Five years ago, a business could reach a critical mass for growing business leads by publishing 20 blogs.
If you’re still using that benchmark today, you’re about 380 blogs behind.
Since 2010, the number of blogs needed to start penetrating search results and generating leads has skyrocketed to nearly 400 blogs. For a small business or a large corporation, accumulating a hefty blog archive and finding a way to break through the saturation of nearly any topic seems daunting. Consumers are bombarded with similar results by multiple sources, and businesses are faced with the question of whether or not to publish yet another blog about blogging.
What makes your blog stand out among hundreds of nearly identical results?
Content marketing is a critical component to most marketing strategies, but if you’re struggling to catch a reader’s attention, you’re not alone. In an age of content overload, it can be tough to determine how (or if) your business will benefit from writing a blog. We heard from a few content marketers at the 2015 MnSearch event about digital marketing secrets at Spyder Trap in Minneapolis. Here’s what we learned from content experts Lindsey Graff and Diane Kulseth from Denamico:
Making the Jump
Before you get a jump start on drafting those 400 blogs, take a step back to determine if blogging really is a good fit for your business. What does your competition look like? Conduct a thorough landscape analysis to see where you stand and how you’ll be able to dive in to the pool of blogs already available online and beat content saturation.
Don’t just assume you can post at your own will. Determine your desired frequency of posts and how often you can realistically publish them. Thinking of starting a daily blog? Great. But if you begin to publish blogs once a week, your schedule may soon fade into “whenever you feel like it,” and you’re risking the loss of potential loyal readers.
Resonating with Readers
Yes, someone will probably find value in what you publish. But it’s critical to realize who you’re writing for and what’s going to provide value and answer questions for them. You might be writing about a topic that’s hot for millennials, but if your audience personas don’t fit this label, you might want to reconsider your topic. Similarly, expertise on financial trends might not mean anything to your creative-minded consumers.
There are valuable tools online that can assist you with persona development. From there, you can better incorporate your consumers’ values and insights into your business. Are there specific areas in which your readers are struggling? Pain points might be a struggle for certain groups, but that means an excellent opportunity for you to address those needs and offer insights through blogging.
Lastly, have conversations with consumers, through surveys, polls, or even straightforward conversations. Your consumers aren’t all going to be at the same point in their journeys, but you can trigger interactions that will give you a better idea of what’s relevant to them—what those stages of the journey are. By recognizing your customers’ goals, challenges and behaviors, you can create content that’s going to resonate with them instead of contributing to content saturation. Did we mention some of these tools are even free?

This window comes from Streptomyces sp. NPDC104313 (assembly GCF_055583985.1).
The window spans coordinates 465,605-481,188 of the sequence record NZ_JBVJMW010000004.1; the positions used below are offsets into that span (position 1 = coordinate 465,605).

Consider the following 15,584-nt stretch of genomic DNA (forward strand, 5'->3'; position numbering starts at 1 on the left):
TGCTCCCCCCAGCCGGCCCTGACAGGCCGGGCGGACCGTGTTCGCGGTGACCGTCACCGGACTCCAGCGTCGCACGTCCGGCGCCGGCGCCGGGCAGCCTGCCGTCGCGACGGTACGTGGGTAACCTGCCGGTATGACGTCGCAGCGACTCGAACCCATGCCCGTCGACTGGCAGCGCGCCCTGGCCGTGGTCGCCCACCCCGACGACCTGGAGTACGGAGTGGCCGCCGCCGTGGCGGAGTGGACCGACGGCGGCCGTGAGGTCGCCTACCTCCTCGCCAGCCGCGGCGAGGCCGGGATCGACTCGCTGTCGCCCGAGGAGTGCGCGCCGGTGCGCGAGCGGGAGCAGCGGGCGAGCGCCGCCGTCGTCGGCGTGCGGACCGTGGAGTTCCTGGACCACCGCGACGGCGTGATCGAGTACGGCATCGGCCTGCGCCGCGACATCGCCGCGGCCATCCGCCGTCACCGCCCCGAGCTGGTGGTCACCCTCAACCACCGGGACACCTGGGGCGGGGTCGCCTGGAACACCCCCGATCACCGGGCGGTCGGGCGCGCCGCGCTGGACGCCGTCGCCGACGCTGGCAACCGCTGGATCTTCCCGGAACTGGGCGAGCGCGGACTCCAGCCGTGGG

Growing Through Outreach
You’ve decided to blog, you’ve drawn your personas and you’ve written a killer piece on SEO tools you know your consumers will crave. But if you’re not reaching out to those consumers in effective ways, it might as well be for nothing
Do your research. Where are your consumers going to access your blogs? Outreach is a critical part of making your content visible and accessible to ensure it’s reaching its full potential instead of another piece contributing to content saturation.
Focus on where your users are and consider different influencer outreach methods as well as organic growth. Converting traffic on your blog into leads is a prime benefit of having a blog in the first place—share buttons and calls to action for other valuable content or your newsletter are musts. Title tags and meta descriptions are another way to attract more visitors to your post with compelling copy, so brainstorm innovative titles that users won’t want to scroll past.
One big mistake businesses are making is falling into a trap of monotony. Just because you’re following a diligent blog schedule with relevant keywords doesn’t mean you’re going to get hundreds of new customers every day. Make sure it’s actually working: blogging without knowing how you’re doing is nearly pointless.
By measuring your results, you’ll be able to better understand what content is working and what’s not. Keep an eye on social media shares, leads and inbound links and you’ll be better equipped to alter your approach if needed. Consider having a guest blogger once a month in order to shake up your strategy. Accompany your blogs with e-books and videos and research successful content to repurpose.
Blogging can be a huge asset to your business, increasing visibility, generating leads and building credibility. Though blogging can require extensive research and a carefully planned content schedule, blogging the right way can elevate your brand or business to new heights. Don’t be too intimidated by the hundreds of unwritten blogs hanging over your head—you’ve got a good start if your strategy is on the right track.
What content marketing strategies have worked for you? Not sure where to start? Sound off in the comments!